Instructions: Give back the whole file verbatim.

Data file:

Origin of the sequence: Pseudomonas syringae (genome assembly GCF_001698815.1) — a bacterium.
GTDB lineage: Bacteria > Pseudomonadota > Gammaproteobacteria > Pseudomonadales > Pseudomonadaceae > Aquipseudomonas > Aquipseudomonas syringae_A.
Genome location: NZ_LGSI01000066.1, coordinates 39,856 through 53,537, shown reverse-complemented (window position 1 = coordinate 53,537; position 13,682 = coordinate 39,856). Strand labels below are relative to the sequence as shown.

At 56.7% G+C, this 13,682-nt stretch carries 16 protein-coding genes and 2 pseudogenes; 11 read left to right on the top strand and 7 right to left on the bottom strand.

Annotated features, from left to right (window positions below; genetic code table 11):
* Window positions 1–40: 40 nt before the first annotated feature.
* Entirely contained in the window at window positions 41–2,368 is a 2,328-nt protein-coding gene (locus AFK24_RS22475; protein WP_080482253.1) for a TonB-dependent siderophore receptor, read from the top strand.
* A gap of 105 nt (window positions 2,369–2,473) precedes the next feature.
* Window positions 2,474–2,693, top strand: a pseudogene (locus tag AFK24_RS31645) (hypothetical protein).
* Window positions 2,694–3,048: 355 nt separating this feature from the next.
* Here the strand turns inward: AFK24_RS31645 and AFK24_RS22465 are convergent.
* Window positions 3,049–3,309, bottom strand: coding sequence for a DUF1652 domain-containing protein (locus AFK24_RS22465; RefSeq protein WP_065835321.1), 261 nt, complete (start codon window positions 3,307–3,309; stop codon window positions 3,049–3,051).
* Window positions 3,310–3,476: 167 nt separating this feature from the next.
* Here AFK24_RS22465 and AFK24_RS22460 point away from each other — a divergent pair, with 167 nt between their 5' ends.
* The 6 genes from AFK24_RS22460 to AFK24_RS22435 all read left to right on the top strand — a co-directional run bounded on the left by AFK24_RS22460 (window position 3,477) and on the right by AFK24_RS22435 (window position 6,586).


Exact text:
Origin of the sequence: Pseudomonas syringae (genome assembly GCF_001698815.1) — a bacterium.
GTDB lineage: Bacteria > Pseudomonadota > Gammaproteobacteria > Pseudomonadales > Pseudomonadaceae > Aquipseudomonas > Aquipseudomonas syringae_A.
Genome location: NZ_LGSI01000066.1, coordinates 39,856 through 53,537, shown reverse-complemented (window position 1 = coordinate 53,537; position 13,682 = coordinate 39,856). Strand labels below are relative to the sequence as shown.

At 56.7% G+C, this 13,682-nt stretch carries 16 protein-coding genes and 2 pseudogenes; 11 read left to right on the top strand and 7 right to left on the bottom strand.

Annotated features, from left to right (window positions below; genetic code table 11):
* Window positions 1–40: 40 nt before the first annotated feature.
* Entirely contained in the window at window positions 41–2,368 is a 2,328-nt protein-coding gene (locus AFK24_RS22475; protein WP_080482253.1) for a TonB-dependent siderophore receptor, read from the top strand.
* A gap of 105 nt (window positions 2,369–2,473) precedes the next feature.
* Window positions 2,474–2,693, top strand: a pseudogene (locus tag AFK24_RS31645) (hypothetical protein).
* Window positions 2,694–3,048: 355 nt separating this feature from the next.
* Here the strand turns inward: AFK24_RS31645 and AFK24_RS22465 are convergent.
* Window positions 3,049–3,309, bottom strand: coding sequence for a DUF1652 domain-containing protein (locus AFK24_RS22465; RefSeq protein WP_065835321.1), 261 nt, complete (start codon window positions 3,307–3,309; stop codon window positions 3,049–3,051).
* Window positions 3,310–3,476: 167 nt separating this feature from the next.
* Here AFK24_RS22465 and AFK24_RS22460 point away from each other — a divergent pair, with 167 nt between their 5' ends.
* The 6 genes from AFK24_RS22460 to AFK24_RS22435 all read left to right on the top strand — a co-directional run bounded on the left by AFK24_RS22460 (window position 3,477) and on the right by AFK24_RS22435 (window position 6,586).